Congress's drive to repeal and replace the Affordable Care Act has stalled. Now, some lawmakers are shifting their focus to tax reform.
House and Senate leaders hope to drastically lower business and individual rates. To pay for these cuts, they may have to end or limit some deductions and exemptions.
Some legislators and policy wonks have called for ending the "employer exclusion," which exempts employer-sponsored health benefits from income and payroll taxes.
Such a change would be disastrous. More than 175 million people rely on the employer-sponsored health insurance system for high-quality coverage. Taxing that coverage would force millions of Americans to shoulder more of their health costs on their own—and could cause some employers to quit offering insurance altogether.
The tax exclusion for health benefits encourages employers to provide insurance—and workers to demand it. After all, a dollar of untaxed health benefits is worth more than a dollar of taxed cash wages.
According to the Kaiser Family Foundation, employers last year covered 80 percent of the premiums for individual employee plans and 70 percent for family plans, on average.
Because employer-sponsored insurance is such a good deal, everyone within a company who is eligible for coverage tends to sign up. So employers' insurance pools are typically balanced, with a mix of young and old workers. That means that insurance companies can predict a company's yearly medical claims with reasonable accuracy.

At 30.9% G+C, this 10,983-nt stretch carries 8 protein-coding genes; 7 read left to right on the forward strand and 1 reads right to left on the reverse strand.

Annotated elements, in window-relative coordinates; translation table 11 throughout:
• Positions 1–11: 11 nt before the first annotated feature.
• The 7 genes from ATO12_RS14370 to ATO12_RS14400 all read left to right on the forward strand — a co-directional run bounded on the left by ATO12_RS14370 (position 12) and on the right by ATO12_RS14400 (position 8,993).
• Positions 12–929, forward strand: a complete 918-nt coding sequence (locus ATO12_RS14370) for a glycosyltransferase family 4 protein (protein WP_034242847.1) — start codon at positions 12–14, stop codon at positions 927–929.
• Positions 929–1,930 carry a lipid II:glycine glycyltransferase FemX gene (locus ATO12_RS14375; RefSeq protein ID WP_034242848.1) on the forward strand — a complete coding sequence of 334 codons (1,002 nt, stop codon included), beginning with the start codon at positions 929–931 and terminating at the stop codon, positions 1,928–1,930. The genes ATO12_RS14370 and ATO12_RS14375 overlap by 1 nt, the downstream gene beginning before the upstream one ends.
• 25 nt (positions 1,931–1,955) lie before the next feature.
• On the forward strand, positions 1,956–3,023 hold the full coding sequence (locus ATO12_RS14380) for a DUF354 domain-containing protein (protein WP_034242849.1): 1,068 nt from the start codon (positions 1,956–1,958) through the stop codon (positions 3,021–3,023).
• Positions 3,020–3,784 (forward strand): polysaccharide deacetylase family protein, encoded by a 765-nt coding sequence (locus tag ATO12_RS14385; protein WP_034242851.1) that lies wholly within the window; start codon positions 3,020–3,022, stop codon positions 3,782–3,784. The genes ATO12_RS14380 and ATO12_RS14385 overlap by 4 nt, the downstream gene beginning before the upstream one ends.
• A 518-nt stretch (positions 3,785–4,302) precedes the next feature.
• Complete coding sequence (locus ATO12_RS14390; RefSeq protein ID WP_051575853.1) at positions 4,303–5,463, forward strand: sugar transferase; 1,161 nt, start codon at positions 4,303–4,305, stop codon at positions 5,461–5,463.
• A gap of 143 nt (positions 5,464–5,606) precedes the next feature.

That predictability prevents huge premium increases. In recent years, premiums for employer-sponsored plans have increased about 6 percent annually.
By contrast, premiums on the individual market exchanges are projected to jump 18 percent next year.
Workplace health plans also help employers attract and retain talent. Eighty-seven percent of workers say that employer-sponsored health insurance is either "very" or "extremely" important when deciding whether to remain in a job or find a new one. Two in three human resources professionals predict that health benefits will increase in importance as a recruiting tool over the next few years.
Forty percent of workers say they'd prefer new or additional health benefits to a salary increase. Nearly half of workers say they'd quit within a year if their employers stopped offering insurance.
Clearly, the employer-sponsored insurance system is popular—which makes Congress's interest in upending it puzzling.
Earlier this year, lawmakers in both the House and Senate publicly explored taxing the contributions that employers make toward their workers' premiums.
Doing so would saddle employers with massive new costs—and force many to reduce their benefits packages to cut expenses. Some companies might stop providing plans entirely.
Further, there's no guarantee that employers would raise salaries to compensate for dropping health coverage.
Even if companies continued to offer coverage, workers would face much higher costs. They'd have to pay income taxes on the thousands of dollars in health benefits they receive, as if those benefits were a bonus check.
Some in Congress have proposed only taxing benefits whose value exceeds a certain cap. This, they say, would cause taxes to only fall on rich people with generous health plans. As one Congressman claimed, "The Average Joe would not ever see this" tax.
That's simply not true. Over 15 percent of middle-income workers would have to pay such a tax, according to the Urban Institute. Since insurance premiums are increasing steadily, more and more workers' plans would fall prey to the tax each year.
Taxing benefits would likely cause some lower-wage earners to drop their employer-sponsored plans and seek subsidized coverage in the exchange marketplace. Consequently, employers might not have enough participants in their insurance plans, especially young people, to continue offering them. And that would leave everyone to fend for themselves.
Employer-sponsored insurance has been the bedrock of our nation's healthcare system for decades. Lawmakers must continue to resist the temptation to impose new taxes on employer-sponsored benefits.